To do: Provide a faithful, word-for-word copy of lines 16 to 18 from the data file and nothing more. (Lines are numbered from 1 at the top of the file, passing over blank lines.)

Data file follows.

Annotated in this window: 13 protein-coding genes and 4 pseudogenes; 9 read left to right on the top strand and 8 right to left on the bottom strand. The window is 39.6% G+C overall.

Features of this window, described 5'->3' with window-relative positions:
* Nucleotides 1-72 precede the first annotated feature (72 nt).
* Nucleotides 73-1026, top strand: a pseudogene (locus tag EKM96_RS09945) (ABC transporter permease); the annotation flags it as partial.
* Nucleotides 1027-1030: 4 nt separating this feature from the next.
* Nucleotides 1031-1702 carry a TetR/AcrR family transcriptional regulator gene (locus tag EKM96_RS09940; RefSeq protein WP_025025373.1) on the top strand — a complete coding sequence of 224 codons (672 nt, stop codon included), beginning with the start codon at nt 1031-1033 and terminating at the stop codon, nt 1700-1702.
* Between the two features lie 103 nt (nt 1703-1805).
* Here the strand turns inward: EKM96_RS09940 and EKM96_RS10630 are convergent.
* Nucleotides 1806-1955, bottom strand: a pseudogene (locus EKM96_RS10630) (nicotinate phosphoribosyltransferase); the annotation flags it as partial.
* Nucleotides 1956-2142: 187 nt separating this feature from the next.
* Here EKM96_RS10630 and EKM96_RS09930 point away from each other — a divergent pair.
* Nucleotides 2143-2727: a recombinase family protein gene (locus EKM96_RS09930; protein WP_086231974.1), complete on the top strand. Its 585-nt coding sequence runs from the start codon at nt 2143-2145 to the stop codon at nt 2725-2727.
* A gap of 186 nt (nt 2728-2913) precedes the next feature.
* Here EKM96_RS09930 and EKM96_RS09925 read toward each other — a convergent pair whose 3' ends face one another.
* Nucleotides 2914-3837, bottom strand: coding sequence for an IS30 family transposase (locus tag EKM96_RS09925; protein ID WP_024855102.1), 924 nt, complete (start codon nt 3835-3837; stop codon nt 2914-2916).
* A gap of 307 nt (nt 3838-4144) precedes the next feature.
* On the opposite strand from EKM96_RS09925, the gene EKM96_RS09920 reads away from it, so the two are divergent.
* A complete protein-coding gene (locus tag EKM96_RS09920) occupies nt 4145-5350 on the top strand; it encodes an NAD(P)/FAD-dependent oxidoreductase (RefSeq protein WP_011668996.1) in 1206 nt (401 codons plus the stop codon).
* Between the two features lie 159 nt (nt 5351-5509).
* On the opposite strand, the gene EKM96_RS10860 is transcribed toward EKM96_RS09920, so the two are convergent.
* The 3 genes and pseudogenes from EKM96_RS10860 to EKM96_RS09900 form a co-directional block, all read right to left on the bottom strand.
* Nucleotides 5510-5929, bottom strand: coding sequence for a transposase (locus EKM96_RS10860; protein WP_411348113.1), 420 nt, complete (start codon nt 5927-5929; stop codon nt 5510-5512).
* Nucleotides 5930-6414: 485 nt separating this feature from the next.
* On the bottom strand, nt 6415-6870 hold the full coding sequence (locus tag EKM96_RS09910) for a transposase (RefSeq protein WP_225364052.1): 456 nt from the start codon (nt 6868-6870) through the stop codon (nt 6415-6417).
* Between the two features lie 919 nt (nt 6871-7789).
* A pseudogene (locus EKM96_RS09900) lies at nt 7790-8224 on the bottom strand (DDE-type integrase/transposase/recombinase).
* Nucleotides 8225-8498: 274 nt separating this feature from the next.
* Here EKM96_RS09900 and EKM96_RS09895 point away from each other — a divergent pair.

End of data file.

* A gap of 307 nt (nt 3838-4144) precedes the next feature.
* On the opposite strand from EKM96_RS09925, the gene EKM96_RS09920 reads away from it, so the two are divergent.
* A complete protein-coding gene (locus tag EKM96_RS09920) occupies nt 4145-5350 on the top strand; it encodes an NAD(P)/FAD-dependent oxidoreductase (RefSeq protein WP_011668996.1) in 1206 nt (401 codons plus the stop codon).